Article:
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COVID-19 vaccine efforts in immigrant communities include debunking rumors

Paradise Afshar, The Atlanta Journal-Constitution on

Published in News & Features

ATLANTA — Misinformation about COVID-19 has been spreading since the onset of the pandemic — and the immigrant community has been inundated with false narratives about the virus and the vaccines to treat it.

Social media channels, such as WhatsApp and Facebook, have become breeding grounds for inaccuracies, as memes, fake news articles and fabricated posts are easily spread. A 2018 study out of the Massachusetts Institute of Technology found fake news stories about 70% more likely to be retweeted on Twitter than true stories.

Health care providers are trying to combat the waves of misinformation through campaigns like the World Health Organization’s EPI-WIN initiative, which is designed to produce easy-to-understand graphics about the pandemic. Locally, health care systems throughout metro Atlanta are combating misinformation with community outreach programs and educational campaigns available in multiple languages.

“There’s a lot of mistrust,” Diana Ptacek, a medical interpreter at Northside Hospital in Atlanta, said. “We try to educate people when they come in and ask them if they’ve been vaccinated. We talk when they’re here, and especially to the Latin community because they were hit hard with COVID. We did a video in Spanish to play for patients in waiting rooms.”

Northside is also working on a separate video about myths surrounding the vaccine.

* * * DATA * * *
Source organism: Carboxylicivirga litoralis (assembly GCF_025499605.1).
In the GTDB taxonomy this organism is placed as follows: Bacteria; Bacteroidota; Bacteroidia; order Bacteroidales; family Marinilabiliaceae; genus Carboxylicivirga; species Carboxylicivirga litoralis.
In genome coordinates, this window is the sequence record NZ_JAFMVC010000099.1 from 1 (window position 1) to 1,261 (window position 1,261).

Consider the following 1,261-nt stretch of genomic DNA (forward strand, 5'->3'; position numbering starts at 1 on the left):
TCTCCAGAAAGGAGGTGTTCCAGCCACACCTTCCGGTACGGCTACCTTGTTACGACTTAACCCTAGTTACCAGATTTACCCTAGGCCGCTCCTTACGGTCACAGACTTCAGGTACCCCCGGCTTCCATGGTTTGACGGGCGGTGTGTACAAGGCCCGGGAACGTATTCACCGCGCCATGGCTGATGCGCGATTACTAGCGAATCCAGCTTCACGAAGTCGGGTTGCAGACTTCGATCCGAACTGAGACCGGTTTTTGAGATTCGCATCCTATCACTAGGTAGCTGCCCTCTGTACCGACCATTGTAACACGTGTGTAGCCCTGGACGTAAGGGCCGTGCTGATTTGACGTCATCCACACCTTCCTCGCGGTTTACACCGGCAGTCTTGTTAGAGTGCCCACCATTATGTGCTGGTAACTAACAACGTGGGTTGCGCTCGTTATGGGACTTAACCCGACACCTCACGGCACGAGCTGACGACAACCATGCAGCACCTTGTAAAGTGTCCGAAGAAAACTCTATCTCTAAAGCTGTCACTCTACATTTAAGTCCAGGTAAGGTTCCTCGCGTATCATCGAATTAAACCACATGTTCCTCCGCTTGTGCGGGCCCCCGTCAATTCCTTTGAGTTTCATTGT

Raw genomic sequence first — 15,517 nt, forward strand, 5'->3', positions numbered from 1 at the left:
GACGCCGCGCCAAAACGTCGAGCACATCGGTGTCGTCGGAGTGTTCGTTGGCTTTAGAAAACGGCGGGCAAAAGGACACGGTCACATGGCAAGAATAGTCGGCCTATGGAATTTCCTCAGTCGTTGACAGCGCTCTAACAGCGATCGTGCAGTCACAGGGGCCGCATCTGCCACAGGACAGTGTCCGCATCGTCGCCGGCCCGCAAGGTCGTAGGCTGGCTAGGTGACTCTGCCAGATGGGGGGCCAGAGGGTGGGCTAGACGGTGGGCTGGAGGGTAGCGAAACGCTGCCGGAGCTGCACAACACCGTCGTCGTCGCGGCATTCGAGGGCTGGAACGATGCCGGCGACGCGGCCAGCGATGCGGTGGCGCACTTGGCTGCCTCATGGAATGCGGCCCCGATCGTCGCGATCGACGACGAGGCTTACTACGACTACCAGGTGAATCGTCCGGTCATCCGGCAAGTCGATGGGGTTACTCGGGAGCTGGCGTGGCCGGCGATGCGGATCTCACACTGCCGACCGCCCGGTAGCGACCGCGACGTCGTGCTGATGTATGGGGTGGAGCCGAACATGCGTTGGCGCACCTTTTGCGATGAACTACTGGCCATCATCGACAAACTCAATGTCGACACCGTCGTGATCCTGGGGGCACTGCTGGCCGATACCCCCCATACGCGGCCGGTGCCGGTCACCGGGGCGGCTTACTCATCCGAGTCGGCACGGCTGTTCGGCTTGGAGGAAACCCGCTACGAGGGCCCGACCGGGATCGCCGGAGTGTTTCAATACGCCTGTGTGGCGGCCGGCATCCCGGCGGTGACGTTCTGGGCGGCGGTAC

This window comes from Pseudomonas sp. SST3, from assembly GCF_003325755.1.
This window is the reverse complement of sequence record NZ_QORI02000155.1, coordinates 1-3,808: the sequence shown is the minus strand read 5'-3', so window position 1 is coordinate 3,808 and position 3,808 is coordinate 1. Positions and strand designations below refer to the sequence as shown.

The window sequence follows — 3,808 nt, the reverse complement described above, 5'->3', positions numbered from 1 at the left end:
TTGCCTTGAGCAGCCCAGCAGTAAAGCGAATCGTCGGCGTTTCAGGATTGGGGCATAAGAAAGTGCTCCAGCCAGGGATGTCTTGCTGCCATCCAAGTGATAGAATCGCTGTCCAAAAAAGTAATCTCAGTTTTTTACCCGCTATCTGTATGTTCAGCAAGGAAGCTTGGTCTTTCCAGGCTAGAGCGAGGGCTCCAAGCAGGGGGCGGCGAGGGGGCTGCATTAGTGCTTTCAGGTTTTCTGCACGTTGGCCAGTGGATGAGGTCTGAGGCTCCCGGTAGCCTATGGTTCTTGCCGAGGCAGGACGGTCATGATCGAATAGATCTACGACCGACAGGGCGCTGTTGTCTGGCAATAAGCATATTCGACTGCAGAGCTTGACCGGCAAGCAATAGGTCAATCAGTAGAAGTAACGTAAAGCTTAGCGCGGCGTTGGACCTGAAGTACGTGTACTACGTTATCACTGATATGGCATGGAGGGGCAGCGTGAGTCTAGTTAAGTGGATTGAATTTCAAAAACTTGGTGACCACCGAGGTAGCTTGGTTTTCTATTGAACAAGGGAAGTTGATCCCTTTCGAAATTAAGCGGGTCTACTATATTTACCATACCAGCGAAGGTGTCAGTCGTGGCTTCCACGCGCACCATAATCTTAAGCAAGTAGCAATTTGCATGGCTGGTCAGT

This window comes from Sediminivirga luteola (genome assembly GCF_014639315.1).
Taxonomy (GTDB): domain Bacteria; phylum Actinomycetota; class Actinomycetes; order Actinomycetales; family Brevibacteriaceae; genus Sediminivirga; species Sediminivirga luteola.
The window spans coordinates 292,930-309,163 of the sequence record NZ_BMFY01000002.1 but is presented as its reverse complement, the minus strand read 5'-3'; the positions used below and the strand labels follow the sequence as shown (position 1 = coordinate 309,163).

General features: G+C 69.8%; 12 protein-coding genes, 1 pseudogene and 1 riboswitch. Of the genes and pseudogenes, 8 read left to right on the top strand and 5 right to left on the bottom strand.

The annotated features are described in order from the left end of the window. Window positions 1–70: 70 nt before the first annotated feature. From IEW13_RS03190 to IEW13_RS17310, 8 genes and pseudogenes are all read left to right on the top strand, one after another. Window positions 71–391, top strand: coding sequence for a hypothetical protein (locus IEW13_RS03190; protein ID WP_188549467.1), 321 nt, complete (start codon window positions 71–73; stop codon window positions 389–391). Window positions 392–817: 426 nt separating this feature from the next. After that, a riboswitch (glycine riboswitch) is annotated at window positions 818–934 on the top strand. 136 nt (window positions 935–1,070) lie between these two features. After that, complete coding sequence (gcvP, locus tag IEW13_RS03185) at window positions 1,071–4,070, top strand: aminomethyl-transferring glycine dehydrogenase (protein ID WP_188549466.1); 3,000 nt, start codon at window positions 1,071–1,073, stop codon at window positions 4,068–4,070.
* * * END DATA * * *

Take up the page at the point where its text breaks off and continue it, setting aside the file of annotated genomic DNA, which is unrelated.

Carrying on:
Ptacek said Northside’s mission is to provide patients with answers to their COVID-19 vaccine questions and debunk rumors by reminding them that all vaccinations are free of charge — even for those without insurance — that the vaccine doesn’t contain any traces of a live virus, the vaccine doesn’t alter DNA, and proof of U.S. citizenship is not required in order to receive one.


This information is critical to immigrant communities because people of color have been disproportionately affected by the pandemic. For example, Latinos are about twice as likely to contract COVID-19 and die from it when compared to their white counterparts, according to the Centers for Disease Control and Prevention.

Judith Miller, a professor of history at Emory University, says getting ahead of the misinformation, or “pre-bunking” information, is the key because once lies begin to spread online, it’s often too late to change the minds of those who’ve been convinced.

“Even if someone is clinging to fake news and has a friend or family member who is trying to persuade them that something they believe is false,” Miller said, “often that just makes that boundary harder and the person who lives the fake news retreats even farther.”


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